It takes years, a large investment, and a corporate culture backed by business practices built around innovation, quality, customer-centricity, and service excellence to establish a strong brand. The return can be very rewarding especially in today's increasingly complex world. However, in the era of social networking, even strong brands can be undermined. The impact of social media has only proven that perception plays a much larger role in the power and vulnerability of a brand.
Two recent incidents involving influential brands illustrate this vulnerability -- Apple and Toyota.
Lesson #1: One of the most powerful ways to differentiate today is through a strong brand.
Apple experienced an issue with its "Antennagate," which surfaced in result to a few dropped calls, poor reception and frustrated customers. Everyone is well aware that Apple has created an empire with its personal computers and digital music offerings. As a result, this particular episode has had an impact on the company's brand -- and all in a very short time period.
Similarly, Toyota has spent decades building its brand around reliability. When a several incidents of the Prius accelerator malfunction occurred, Toyota was forced to institute a massive service recall and marketing campaign on the brand's safety and commitment to consumers.
All brands are vulnerable -- regardless of how large or small, known or lesser known, the company is.
In today's social web, customers are quick to "tweet," message and interact via online communities and with friends about their experience, perceptions and questions. So, it's not surprising that the Apple and Toyota examples hit the Internet -- and from there to other traditional media in such short order.
Today's organizations need to make sure they have a way of not only knowing about rising customer queries, issues and frustrations, but doing something about them proactively. They need the means to evaluate such criteria, interpreting and responding to "early warning signals."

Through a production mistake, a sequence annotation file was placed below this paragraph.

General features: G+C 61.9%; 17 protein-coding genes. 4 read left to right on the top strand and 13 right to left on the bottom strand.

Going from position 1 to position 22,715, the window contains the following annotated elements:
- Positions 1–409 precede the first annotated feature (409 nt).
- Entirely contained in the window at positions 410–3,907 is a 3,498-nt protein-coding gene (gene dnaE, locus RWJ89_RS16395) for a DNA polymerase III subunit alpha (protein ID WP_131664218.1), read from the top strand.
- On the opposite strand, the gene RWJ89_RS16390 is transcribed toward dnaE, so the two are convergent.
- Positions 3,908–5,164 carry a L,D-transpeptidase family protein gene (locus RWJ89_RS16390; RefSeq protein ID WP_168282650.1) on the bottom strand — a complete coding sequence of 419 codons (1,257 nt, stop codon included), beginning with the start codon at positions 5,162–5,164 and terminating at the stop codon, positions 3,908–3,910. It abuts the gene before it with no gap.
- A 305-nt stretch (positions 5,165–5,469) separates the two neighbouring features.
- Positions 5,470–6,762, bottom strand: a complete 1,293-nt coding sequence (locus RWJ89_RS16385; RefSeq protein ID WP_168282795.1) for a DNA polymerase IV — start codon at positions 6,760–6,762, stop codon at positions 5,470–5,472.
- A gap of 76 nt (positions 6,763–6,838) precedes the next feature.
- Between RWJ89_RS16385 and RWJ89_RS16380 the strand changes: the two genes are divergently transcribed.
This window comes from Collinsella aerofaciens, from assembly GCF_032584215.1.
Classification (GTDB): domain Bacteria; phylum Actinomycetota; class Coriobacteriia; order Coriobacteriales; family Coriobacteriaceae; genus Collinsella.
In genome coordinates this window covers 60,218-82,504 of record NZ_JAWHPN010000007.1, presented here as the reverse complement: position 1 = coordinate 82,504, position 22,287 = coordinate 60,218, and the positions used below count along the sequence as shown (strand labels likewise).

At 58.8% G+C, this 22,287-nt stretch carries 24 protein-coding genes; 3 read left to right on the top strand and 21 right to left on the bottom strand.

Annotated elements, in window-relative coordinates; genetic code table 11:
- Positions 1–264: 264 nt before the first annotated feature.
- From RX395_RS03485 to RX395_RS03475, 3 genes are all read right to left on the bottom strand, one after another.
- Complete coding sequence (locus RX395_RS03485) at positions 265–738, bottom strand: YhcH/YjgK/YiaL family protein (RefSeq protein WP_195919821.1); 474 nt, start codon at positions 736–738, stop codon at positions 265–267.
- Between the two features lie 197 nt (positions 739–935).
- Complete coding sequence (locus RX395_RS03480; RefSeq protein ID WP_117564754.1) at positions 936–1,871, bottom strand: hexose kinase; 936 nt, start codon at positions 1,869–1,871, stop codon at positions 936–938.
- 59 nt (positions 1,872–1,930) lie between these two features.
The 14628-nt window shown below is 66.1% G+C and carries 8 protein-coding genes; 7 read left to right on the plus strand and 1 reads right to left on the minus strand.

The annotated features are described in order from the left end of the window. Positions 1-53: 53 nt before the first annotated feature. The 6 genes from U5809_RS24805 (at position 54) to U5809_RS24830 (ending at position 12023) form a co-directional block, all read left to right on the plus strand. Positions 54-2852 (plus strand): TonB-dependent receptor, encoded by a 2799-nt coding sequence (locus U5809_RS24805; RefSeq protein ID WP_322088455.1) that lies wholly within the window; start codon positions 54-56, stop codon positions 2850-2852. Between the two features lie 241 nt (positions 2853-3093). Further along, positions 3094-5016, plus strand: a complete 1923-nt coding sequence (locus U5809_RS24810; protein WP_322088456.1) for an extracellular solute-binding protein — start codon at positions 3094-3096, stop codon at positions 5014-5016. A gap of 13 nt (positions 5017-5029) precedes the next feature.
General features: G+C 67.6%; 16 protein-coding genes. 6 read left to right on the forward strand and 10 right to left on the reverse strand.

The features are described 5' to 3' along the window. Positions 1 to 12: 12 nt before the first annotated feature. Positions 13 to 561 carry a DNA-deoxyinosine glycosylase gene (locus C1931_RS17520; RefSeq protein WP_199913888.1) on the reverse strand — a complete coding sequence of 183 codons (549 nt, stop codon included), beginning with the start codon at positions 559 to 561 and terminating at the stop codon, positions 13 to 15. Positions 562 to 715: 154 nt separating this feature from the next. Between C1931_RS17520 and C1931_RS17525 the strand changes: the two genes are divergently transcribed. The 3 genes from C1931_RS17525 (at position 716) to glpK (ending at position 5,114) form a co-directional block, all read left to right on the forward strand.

As has been the case for many years, customer questions, complaints and issues often make their way back to a company via the customer contact center. This part of an organization, in most cases, already leverages some sort of recording or quality monitoring software that allows them to capture and retrieve customer interactions. Taken further, many have even deployed speech analytics to mine the voice of the customer in order to understand the type of calls and issues that customers face, their frequency, and their context.
Using such tools can help identify issues at the onset that may put your brand at risk, and enable you to take rapid action, address and resolve the customer issue, and even make necessary internal adjustments to remedy the problem. For example, when repeat calls start coming in on the same issue, the system can alert the appropriate staff so proactive measures are put in place -- as in the example of Apple's antenna glitch.
Steve Jobs, Apple's CEO, recently acknowledged early on that roughly 0.55% of the iPhone 4 users initially complained about the antenna problem. For the sake of this article, let's assume that each customer called only once. With roughly three million iPhone 4 users, this means Apple would have received more than 15,000 calls on this one issue.
This also applies to the Toyota example, which was initially dismissed as having little impact on its overall brand. Even a few incidents can have a significant impact when your customer base is connected to social networks.
Lesson #2: Proactively protect, safeguard and maintain your brand.
Now, more than ever, it's critical that senior executives pay attention to the early warning signs. The following questions provide a guideline designed to help ensure the broader organization is proactively listening to its customers.
Much like the saying, "Those who have the most, have the most to lose," brand reputation can be fragile for even the largest, most well-known companies. Today's forward-thinking organizations are putting measures in place to listen to customers more proactively, analyze data for early warning signs, and trigger alerts that will ultimately identify or prevent the next customer "tsunami" (which I've talked about previously).
Is your company putting its ear to the ground and monitoring customer interaction data on a daily basis?